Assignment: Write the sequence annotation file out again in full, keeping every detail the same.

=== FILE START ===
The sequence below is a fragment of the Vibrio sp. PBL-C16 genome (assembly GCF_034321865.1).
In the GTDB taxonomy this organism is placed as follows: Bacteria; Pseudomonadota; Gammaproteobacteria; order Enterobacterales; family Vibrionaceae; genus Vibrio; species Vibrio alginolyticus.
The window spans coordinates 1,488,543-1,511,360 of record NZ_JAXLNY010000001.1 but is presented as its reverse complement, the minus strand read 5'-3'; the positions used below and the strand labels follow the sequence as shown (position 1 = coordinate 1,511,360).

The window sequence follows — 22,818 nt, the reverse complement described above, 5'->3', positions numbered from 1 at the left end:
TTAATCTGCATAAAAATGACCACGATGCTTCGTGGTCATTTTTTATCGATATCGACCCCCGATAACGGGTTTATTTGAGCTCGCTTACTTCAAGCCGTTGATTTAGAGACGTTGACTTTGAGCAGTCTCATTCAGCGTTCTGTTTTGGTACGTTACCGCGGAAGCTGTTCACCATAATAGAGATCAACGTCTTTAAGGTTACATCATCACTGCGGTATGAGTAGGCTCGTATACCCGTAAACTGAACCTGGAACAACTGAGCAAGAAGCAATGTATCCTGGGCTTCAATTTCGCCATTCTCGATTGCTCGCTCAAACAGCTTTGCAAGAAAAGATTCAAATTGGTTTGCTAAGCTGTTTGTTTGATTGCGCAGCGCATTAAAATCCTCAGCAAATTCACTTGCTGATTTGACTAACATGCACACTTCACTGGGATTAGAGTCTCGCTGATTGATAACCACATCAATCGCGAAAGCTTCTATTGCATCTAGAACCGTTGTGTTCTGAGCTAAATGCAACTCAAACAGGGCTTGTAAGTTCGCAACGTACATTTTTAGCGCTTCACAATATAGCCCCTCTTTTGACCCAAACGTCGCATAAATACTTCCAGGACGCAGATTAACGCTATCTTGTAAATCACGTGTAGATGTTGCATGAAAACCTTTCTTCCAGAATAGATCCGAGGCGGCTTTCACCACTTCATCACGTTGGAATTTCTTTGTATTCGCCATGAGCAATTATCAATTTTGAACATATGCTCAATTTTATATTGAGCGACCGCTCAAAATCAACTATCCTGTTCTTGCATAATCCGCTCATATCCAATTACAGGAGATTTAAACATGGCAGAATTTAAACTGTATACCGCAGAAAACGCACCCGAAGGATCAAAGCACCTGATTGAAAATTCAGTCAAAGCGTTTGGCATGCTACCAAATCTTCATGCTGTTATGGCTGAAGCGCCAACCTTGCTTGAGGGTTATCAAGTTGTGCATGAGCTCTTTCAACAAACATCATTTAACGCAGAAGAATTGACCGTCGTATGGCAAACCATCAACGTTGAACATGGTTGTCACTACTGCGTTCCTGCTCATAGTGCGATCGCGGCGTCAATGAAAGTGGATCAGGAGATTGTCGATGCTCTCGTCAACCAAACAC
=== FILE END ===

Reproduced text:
The sequence below is a fragment of the Vibrio sp. PBL-C16 genome (assembly GCF_034321865.1).
In the GTDB taxonomy this organism is placed as follows: Bacteria; Pseudomonadota; Gammaproteobacteria; order Enterobacterales; family Vibrionaceae; genus Vibrio; species Vibrio alginolyticus.
The window spans coordinates 1,488,543-1,511,360 of record NZ_JAXLNY010000001.1 but is presented as its reverse complement, the minus strand read 5'-3'; the positions used below and the strand labels follow the sequence as shown (position 1 = coordinate 1,511,360).

The window sequence follows — 22,818 nt, the reverse complement described above, 5'->3', positions numbered from 1 at the left end:
TTAATCTGCATAAAAATGACCACGATGCTTCGTGGTCATTTTTTATCGATATCGACCCCCGATAACGGGTTTATTTGAGCTCGCTTACTTCAAGCCGTTGATTTAGAGACGTTGACTTTGAGCAGTCTCATTCAGCGTTCTGTTTTGGTACGTTACCGCGGAAGCTGTTCACCATAATAGAGATCAACGTCTTTAAGGTTACATCATCACTGCGGTATGAGTAGGCTCGTATACCCGTAAACTGAACCTGGAACAACTGAGCAAGAAGCAATGTATCCTGGGCTTCAATTTCGCCATTCTCGATTGCTCGCTCAAACAGCTTTGCAAGAAAAGATTCAAATTGGTTTGCTAAGCTGTTTGTTTGATTGCGCAGCGCATTAAAATCCTCAGCAAATTCACTTGCTGATTTGACTAACATGCACACTTCACTGGGATTAGAGTCTCGCTGATTGATAACCACATCAATCGCGAAAGCTTCTATTGCATCTAGAACCGTTGTGTTCTGAGCTAAATGCAACTCAAACAGGGCTTGTAAGTTCGCAACGTACATTTTTAGCGCTTCACAATATAGCCCCTCTTTTGACCCAAACGTCGCATAAATACTTCCAGGACGCAGATTAACGCTATCTTGTAAATCACGTGTAGATGTTGCATGAAAACCTTTCTTCCAGAATAGATCCGAGGCGGCTTTCACCACTTCATCACGTTGGAATTTCTTTGTATTCGCCATGAGCAATTATCAATTTTGAACATATGCTCAATTTTATATTGAGCGACCGCTCAAAATCAACTATCCTGTTCTTGCATAATCCGCTCATATCCAATTACAGGAGATTTAAACATGGCAGAATTTAAACTGTATACCGCAGAAAACGCACCCGAAGGATCAAAGCACCTGATTGAAAATTCAGTCAAAGCGTTTGGCATGCTACCAAATCTTCATGCTGTTATGGCTGAAGCGCCAACCTTGCTTGAGGGTTATCAAGTTGTGCATGAGCTCTTTCAACAAACATCATTTAACGCAGAAGAATTGACCGTCGTATGGCAAACCATCAACGTTGAACATGGTTGTCACTACTGCGTTCCTGCTCATAGTGCGATCGCGGCGTCAATGAAAGTGGATCAGGAGATTGTCGATGCTCTCGTCAACCAAACAC